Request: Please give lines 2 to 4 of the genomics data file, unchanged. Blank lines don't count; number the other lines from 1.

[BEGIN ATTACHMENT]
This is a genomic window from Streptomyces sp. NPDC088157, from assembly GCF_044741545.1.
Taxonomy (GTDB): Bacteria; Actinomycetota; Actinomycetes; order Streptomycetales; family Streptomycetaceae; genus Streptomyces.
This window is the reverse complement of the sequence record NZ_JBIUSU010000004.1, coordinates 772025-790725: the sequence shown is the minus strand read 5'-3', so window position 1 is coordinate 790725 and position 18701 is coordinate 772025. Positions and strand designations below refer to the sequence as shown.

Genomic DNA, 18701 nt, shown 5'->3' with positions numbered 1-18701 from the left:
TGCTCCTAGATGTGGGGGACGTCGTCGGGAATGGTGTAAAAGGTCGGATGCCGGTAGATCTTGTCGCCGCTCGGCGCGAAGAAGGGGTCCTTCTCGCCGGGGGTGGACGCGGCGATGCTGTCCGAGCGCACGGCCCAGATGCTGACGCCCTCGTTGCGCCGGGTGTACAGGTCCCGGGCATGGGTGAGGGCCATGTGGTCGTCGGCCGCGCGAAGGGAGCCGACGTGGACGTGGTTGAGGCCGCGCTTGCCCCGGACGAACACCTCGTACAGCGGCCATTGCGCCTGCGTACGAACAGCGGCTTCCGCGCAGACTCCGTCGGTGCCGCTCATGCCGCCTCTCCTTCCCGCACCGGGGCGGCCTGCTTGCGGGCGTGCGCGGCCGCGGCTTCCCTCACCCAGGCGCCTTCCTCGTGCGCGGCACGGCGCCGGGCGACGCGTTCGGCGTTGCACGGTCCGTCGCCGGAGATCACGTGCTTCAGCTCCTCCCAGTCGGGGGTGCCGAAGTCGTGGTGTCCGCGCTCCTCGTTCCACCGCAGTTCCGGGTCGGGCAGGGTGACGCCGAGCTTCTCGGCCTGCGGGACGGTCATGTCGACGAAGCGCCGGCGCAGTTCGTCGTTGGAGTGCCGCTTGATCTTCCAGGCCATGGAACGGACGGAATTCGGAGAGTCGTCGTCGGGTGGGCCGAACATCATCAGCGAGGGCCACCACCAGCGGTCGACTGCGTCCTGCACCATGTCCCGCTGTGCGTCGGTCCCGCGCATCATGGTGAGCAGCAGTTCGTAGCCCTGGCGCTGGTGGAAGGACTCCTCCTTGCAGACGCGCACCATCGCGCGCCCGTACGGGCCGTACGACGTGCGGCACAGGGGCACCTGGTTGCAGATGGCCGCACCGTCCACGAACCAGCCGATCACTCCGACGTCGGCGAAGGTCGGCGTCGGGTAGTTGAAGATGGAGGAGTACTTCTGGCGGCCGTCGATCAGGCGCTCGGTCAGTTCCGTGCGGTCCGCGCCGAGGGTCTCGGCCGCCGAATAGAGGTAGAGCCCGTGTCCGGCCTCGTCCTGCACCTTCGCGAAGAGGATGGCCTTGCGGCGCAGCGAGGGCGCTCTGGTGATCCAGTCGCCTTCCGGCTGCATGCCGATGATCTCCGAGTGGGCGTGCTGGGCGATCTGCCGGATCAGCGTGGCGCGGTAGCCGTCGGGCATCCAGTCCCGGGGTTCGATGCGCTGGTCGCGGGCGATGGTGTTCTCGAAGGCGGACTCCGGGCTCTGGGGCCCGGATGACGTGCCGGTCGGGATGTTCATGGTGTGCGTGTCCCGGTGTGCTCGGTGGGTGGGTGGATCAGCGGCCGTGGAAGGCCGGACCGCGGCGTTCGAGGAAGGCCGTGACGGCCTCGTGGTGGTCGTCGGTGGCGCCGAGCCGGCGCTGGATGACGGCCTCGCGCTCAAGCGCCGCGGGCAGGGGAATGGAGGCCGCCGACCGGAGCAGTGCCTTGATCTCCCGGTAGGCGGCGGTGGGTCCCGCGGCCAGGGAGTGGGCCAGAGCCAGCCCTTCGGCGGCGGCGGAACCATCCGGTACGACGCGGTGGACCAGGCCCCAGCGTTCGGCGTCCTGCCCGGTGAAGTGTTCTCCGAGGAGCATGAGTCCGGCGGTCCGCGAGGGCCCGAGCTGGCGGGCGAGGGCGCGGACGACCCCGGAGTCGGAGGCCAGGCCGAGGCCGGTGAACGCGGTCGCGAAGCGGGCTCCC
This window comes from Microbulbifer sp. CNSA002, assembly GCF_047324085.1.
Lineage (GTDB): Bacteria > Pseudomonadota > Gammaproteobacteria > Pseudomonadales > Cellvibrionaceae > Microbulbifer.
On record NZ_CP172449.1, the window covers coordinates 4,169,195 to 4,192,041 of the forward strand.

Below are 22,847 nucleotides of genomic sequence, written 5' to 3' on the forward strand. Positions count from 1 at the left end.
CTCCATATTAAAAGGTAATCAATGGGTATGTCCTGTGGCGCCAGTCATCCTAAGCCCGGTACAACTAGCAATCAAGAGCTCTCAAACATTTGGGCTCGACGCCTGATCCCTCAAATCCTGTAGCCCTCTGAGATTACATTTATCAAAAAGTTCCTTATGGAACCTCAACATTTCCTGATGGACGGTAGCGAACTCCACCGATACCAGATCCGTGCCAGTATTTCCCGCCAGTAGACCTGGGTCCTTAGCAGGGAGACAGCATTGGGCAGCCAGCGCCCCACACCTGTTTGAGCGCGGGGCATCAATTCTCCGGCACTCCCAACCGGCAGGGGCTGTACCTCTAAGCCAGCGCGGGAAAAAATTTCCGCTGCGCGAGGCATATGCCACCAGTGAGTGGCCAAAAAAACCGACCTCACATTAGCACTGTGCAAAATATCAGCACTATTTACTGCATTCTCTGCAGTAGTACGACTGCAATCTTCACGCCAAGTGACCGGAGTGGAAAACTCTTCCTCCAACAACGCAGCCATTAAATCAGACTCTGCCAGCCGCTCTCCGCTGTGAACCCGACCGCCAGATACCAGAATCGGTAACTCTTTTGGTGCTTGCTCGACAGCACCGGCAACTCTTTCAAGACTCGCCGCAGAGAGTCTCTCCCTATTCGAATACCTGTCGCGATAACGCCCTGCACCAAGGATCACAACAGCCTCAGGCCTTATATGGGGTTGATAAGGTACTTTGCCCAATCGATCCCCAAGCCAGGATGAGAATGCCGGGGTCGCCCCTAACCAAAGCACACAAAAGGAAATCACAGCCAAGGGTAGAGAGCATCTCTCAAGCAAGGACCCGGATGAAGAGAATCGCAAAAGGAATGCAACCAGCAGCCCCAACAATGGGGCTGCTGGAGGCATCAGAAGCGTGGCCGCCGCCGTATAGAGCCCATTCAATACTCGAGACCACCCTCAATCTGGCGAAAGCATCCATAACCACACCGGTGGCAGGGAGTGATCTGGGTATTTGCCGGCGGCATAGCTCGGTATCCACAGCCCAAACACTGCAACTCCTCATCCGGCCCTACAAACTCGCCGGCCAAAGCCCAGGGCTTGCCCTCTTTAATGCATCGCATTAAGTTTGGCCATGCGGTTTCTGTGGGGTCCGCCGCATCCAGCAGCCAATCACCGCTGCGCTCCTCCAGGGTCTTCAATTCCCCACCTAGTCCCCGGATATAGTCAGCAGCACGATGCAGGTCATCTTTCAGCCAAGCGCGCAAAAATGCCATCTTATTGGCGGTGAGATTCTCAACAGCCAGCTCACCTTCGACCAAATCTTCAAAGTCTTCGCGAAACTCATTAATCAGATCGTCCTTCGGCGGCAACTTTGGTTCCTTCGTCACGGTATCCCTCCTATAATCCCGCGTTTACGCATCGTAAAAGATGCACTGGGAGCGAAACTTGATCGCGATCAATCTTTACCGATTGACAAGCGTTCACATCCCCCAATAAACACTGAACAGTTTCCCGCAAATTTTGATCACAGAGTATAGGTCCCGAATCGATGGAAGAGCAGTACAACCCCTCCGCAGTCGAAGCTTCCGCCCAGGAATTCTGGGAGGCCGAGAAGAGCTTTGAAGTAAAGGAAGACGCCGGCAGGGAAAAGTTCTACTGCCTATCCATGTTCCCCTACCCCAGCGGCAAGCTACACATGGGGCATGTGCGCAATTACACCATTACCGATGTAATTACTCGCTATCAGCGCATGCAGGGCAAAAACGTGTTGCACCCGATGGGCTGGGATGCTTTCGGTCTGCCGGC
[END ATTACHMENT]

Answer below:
Taxonomy (GTDB): Bacteria; Actinomycetota; Actinomycetes; order Streptomycetales; family Streptomycetaceae; genus Streptomyces.
This window is the reverse complement of the sequence record NZ_JBIUSU010000004.1, coordinates 772025-790725: the sequence shown is the minus strand read 5'-3', so window position 1 is coordinate 790725 and position 18701 is coordinate 772025. Positions and strand designations below refer to the sequence as shown.

Genomic DNA, 18701 nt, shown 5'->3' with positions numbered 1-18701 from the left: